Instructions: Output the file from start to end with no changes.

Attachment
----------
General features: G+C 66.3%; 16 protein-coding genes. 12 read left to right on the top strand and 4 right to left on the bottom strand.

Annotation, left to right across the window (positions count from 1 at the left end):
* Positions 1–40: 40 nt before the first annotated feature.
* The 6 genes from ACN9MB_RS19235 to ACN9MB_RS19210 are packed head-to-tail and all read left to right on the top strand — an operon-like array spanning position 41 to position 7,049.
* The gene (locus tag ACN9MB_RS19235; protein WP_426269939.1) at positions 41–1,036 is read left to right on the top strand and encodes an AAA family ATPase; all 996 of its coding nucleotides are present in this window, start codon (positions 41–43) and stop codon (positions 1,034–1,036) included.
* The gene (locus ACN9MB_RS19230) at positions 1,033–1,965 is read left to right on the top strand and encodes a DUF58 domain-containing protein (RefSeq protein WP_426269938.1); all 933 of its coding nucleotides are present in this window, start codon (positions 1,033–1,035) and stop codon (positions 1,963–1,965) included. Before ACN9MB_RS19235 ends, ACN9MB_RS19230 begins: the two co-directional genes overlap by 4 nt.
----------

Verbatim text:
General features: G+C 66.3%; 16 protein-coding genes. 12 read left to right on the top strand and 4 right to left on the bottom strand.

Annotation, left to right across the window (positions count from 1 at the left end):
* Positions 1–40: 40 nt before the first annotated feature.
* The 6 genes from ACN9MB_RS19235 to ACN9MB_RS19210 are packed head-to-tail and all read left to right on the top strand — an operon-like array spanning position 41 to position 7,049.
* The gene (locus tag ACN9MB_RS19235; protein WP_426269939.1) at positions 41–1,036 is read left to right on the top strand and encodes an AAA family ATPase; all 996 of its coding nucleotides are present in this window, start codon (positions 41–43) and stop codon (positions 1,034–1,036) included.
* The gene (locus ACN9MB_RS19230) at positions 1,033–1,965 is read left to right on the top strand and encodes a DUF58 domain-containing protein (RefSeq protein WP_426269938.1); all 933 of its coding nucleotides are present in this window, start codon (positions 1,033–1,035) and stop codon (positions 1,963–1,965) included. Before ACN9MB_RS19235 ends, ACN9MB_RS19230 begins: the two co-directional genes overlap by 4 nt.